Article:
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Higher-Than-Advertised Prices: Where’s the Injury?

November 24, 2022

The past decade has seen an increase in the number of class actions based on subsection 224(c) of the Consumer Protection Act (Act) in Quebec. Whether it’s in the airline, automotive or retail sectors, merchants have been accused of charging higher prices for goods or services than those advertised, a practice which is prohibited by subsection 224(c) of the Act. Although several of these class actions have been certified, no decision on the merits had so far been rendered — that is, not until very recently.

In a first, the Quebec Superior Court (QSC) rendered judgment on the merits in the case of Union des consommateurs c. Air Canada. It dismissed the class action on the basis that no consumer had suffered an injury and that Air Canada could legally charge the amounts in question to customers who purchased tickets.

The case involved the sale of tickets by Air Canada on its website between June 30, 2010, and February 8, 2012. The Union des consommateurs (Union) alleged that Air Canada had breached subsection 224(c) of the Act by applying taxes, fees and charges that had been detailed prior to payment, but only at the second step of the ticket reservation process. Following certification of the class action by the Quebec Court of Appeal, Justice Karen Rogers of the QSC presided over the hearing on the merits.

According to Justice Rogers, Air Canada would have breached subsection 224(c) of the Act. However, she concluded that the class action members had not suffered any injury and, therefore, could not claim either a reduction of their obligations or compensatory damages. The QSC also rejected the ultimate sanction claimed by the Union, namely an award for punitive damages of up to C$10 million. The impossibility to reoffend — Air Canada having ceased the practice in question well before the class action’s certification — and the warnings on Air Canada’s website that the fares displayed did not include all charges convinced the QSC that Air Canada had behaved without ignorance, carelessness or negligence.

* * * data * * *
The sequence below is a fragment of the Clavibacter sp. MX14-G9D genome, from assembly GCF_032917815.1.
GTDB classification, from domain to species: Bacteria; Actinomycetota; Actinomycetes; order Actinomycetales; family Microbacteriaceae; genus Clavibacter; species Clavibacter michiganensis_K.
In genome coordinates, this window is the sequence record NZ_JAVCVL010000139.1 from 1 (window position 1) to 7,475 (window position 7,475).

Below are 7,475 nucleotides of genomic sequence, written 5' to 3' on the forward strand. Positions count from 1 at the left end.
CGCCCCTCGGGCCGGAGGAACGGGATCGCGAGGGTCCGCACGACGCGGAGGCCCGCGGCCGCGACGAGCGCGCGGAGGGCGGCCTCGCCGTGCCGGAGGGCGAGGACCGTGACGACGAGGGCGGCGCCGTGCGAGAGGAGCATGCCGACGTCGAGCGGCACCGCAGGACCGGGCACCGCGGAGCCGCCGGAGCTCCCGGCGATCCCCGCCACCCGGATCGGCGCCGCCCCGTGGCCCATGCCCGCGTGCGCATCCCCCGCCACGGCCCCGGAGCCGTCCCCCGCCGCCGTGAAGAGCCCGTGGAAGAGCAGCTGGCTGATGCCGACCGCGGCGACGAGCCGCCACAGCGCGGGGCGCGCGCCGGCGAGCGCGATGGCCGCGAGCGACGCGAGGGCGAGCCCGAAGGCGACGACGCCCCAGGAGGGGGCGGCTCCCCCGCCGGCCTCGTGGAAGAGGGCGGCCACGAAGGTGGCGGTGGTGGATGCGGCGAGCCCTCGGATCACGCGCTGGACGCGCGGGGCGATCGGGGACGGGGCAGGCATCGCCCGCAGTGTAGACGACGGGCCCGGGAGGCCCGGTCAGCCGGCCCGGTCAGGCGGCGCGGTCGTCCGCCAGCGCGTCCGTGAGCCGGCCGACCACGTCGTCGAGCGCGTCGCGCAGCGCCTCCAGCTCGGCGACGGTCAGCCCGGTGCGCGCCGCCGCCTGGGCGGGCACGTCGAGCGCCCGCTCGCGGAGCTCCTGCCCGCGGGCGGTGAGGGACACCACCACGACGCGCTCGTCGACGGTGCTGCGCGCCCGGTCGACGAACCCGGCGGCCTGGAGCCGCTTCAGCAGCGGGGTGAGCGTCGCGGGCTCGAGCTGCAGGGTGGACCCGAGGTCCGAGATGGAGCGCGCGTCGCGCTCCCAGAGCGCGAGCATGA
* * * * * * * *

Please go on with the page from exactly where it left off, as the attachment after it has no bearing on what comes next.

The absolute presumption of prejudice articulated by the Supreme Court of Canada in Richard v. Time Inc. does not apply in this case. For it to apply, the Union would have had to prove a sufficient nexus between the prohibited practice and the contracts binding consumers to Air Canada. In light of the evidence submitted, the QSC concluded the opposite: the manner in which Air Canada displayed its prices on its website did not influence consumers’ decision to purchase tickets.

The QSC concluded that if a practice prohibited under the Act is committed, it does not automatically follow that consumers are harmed. Consumers are still required to prove or, at least, quantify the alleged injury pertaining to the “informational defect” that was suffered by consumers as a result of the violation of the Act. Remedies provided under the Act are not intended to enrich consumers, especially where there is no evidence of harm.

This decision, while having several implications for proceedings based on subsection 224(c) of the Act, will also shed useful light on many consumer law class actions, regardless of the alleged prohibited practice, where such practice does not harm consumers.

In this case, Air Canada was represented by Blakes lawyers Robert Torralbo, Catherine Beagan Flood, Simon Seida and Anthony Cayer.

For more information, please contact:

Simon Seida            +1-514-982-4103
Andréa Daigle         +1-514-982-4126

or any other member of our Class Actions or Consumer Protection groups.